Shutdown Is The Latest Hit To Federal Worker Wallets, Morale

Originally published on Wed October 2, 2013 7:56 pm

They've been sequestered, furloughed and told to work without pay. Meanwhile, they still have mortgages, bills and kids in college. How is the shutdown affecting hundreds of thousands of federal workers?

4:24pm

Wed October 2, 2013
Around the Nation

Want To Raft Through The Grand Canyon? Not During The Shutdown

Originally published on Wed October 2, 2013 7:56 pm

Transcript

MELISSA BLOCK, HOST:

Scott Lee can look down the limestone cliffs and see the Colorado River cutting through the Grand Canyon. But what's maddening is he can't get on the river. Today, Lee was planning to get in a raft and launch a 20-day trip down the Colorado. But his group of 16, including his 13-year-old son, whom he pulled out of school in New Hampshire for this trip of a lifetime, can't get started.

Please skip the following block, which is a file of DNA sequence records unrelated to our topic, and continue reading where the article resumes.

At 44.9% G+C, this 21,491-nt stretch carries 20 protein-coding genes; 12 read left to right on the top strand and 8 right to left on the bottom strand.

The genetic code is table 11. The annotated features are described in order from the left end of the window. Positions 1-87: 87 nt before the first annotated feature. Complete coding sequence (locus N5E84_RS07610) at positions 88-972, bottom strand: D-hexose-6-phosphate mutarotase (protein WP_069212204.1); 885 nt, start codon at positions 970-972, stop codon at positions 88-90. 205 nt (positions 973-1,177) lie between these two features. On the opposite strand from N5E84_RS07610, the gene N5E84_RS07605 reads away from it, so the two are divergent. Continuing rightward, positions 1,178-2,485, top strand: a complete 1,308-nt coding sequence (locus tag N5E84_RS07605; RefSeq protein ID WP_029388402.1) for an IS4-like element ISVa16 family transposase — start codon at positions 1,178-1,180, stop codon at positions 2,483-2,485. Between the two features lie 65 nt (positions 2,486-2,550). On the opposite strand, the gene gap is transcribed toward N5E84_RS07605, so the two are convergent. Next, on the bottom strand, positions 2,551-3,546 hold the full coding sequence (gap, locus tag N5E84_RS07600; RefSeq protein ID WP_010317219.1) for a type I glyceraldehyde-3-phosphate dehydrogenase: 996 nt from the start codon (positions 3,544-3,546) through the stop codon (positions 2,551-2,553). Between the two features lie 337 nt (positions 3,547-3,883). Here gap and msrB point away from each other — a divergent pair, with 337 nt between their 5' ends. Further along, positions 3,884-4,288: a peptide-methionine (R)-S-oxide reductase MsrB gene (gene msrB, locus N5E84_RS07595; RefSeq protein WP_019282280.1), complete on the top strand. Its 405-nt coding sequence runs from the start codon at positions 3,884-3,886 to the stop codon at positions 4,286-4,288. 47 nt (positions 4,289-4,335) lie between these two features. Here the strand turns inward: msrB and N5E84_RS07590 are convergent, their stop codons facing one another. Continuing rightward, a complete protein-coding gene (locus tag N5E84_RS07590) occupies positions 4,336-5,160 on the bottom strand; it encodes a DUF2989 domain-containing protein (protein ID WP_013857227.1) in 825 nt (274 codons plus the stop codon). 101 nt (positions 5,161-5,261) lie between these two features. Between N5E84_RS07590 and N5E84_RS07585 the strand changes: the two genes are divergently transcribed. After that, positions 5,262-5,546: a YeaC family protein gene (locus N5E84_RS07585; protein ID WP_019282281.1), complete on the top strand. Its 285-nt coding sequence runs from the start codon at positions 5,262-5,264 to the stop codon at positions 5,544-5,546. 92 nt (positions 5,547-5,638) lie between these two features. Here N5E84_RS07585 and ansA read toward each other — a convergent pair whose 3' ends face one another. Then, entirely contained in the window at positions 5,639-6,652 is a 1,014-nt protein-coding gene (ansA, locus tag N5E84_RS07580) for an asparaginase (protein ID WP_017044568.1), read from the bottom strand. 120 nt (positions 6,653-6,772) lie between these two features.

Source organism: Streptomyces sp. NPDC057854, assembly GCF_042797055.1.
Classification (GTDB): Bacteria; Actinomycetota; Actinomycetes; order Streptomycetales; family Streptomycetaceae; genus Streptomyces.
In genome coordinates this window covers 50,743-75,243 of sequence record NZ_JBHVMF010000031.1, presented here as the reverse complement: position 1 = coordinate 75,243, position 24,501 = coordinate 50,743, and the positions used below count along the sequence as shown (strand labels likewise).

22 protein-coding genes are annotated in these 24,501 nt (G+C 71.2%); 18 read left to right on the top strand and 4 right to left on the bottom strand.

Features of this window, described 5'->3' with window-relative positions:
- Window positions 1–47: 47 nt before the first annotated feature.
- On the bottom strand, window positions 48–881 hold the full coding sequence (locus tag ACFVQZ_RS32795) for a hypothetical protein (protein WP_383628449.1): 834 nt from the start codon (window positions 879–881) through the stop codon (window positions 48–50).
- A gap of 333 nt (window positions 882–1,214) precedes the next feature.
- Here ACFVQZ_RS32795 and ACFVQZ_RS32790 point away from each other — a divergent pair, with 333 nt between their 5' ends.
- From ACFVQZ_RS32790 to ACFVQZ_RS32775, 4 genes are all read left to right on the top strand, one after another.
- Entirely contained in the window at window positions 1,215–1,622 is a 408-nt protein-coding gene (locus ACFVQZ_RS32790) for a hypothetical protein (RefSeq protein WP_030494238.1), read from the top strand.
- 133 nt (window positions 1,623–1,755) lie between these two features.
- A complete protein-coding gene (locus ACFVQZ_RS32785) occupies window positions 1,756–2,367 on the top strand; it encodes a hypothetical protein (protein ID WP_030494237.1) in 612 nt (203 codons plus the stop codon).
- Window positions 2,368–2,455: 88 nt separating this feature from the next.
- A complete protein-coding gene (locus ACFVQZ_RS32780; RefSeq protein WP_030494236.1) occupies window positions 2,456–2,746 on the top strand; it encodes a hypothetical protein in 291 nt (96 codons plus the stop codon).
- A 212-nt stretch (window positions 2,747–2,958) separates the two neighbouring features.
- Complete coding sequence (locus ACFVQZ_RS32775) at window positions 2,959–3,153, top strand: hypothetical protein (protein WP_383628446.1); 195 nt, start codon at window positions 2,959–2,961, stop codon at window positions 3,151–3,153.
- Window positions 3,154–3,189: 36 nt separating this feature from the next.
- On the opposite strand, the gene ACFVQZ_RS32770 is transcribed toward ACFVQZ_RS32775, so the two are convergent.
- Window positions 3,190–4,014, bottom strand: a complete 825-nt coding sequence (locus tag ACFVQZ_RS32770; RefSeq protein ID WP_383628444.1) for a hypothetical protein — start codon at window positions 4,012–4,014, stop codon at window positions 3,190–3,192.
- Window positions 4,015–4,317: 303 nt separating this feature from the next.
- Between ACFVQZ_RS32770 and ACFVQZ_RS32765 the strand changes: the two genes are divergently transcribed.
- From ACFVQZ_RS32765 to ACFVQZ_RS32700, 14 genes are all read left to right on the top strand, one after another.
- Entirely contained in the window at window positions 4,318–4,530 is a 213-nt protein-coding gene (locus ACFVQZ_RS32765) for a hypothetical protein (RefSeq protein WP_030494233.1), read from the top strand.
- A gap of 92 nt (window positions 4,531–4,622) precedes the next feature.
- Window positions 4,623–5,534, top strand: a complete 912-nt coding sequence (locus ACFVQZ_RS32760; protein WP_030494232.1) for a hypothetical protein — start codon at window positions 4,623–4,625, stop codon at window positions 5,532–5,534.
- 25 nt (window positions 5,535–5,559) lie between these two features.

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4:24pm

Wed October 2, 2013
Politics

As Shutdown Drags, Boehner Shifts Focus From Health Law

Originally published on Wed October 2, 2013 7:56 pm

Transcript

MELISSA BLOCK, HOST:

This is ALL THINGS CONSIDERED from NPR News. I'm Melissa Block.

AUDIE CORNISH, HOST:

And I'm Audie Cornish. Day two of the government shutdown is nearing its finish with no end in sight. President Obama is gathering the four top Congressional leaders to the White House this evening, but it's really just one person he'll need to persuade, House Speaker John Boehner.